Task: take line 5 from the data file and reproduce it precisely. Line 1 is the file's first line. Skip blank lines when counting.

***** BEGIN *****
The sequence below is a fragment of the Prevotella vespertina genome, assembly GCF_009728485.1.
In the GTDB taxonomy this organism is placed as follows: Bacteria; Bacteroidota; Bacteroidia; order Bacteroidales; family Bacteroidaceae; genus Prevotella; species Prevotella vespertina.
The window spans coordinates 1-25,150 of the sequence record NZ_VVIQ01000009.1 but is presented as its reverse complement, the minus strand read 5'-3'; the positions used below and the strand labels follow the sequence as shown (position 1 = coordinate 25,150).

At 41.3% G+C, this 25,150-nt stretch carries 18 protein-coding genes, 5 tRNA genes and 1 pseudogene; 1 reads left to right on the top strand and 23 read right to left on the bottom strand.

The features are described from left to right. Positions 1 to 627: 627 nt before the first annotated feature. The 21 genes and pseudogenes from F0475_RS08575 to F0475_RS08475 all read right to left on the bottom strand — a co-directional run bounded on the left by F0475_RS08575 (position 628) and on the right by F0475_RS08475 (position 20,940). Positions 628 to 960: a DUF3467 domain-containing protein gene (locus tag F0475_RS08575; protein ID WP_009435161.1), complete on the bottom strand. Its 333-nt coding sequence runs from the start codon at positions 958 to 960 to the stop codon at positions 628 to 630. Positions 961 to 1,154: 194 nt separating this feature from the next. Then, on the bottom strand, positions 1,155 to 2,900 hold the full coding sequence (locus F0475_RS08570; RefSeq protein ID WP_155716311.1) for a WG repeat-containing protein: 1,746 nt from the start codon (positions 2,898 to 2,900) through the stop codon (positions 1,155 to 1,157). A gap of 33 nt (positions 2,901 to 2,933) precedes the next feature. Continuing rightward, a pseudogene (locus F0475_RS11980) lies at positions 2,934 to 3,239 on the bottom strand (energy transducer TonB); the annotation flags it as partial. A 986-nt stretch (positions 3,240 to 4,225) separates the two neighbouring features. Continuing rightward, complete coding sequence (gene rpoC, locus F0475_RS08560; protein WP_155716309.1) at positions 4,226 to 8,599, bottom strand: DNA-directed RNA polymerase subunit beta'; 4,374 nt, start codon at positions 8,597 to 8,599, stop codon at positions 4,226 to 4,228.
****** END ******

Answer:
The features are described from left to right. Positions 1 to 627: 627 nt before the first annotated feature. The 21 genes and pseudogenes from F0475_RS08575 to F0475_RS08475 all read right to left on the bottom strand — a co-directional run bounded on the left by F0475_RS08575 (position 628) and on the right by F0475_RS08475 (position 20,940). Positions 628 to 960: a DUF3467 domain-containing protein gene (locus tag F0475_RS08575; protein ID WP_009435161.1), complete on the bottom strand. Its 333-nt coding sequence runs from the start codon at positions 958 to 960 to the stop codon at positions 628 to 630. Positions 961 to 1,154: 194 nt separating this feature from the next. Then, on the bottom strand, positions 1,155 to 2,900 hold the full coding sequence (locus F0475_RS08570; RefSeq protein ID WP_155716311.1) for a WG repeat-containing protein: 1,746 nt from the start codon (positions 2,898 to 2,900) through the stop codon (positions 1,155 to 1,157). A gap of 33 nt (positions 2,901 to 2,933) precedes the next feature. Continuing rightward, a pseudogene (locus F0475_RS11980) lies at positions 2,934 to 3,239 on the bottom strand (energy transducer TonB); the annotation flags it as partial. A 986-nt stretch (positions 3,240 to 4,225) separates the two neighbouring features. Continuing rightward, complete coding sequence (gene rpoC, locus F0475_RS08560; protein WP_155716309.1) at positions 4,226 to 8,599, bottom strand: DNA-directed RNA polymerase subunit beta'; 4,374 nt, start codon at positions 8,597 to 8,599, stop codon at positions 4,226 to 4,228.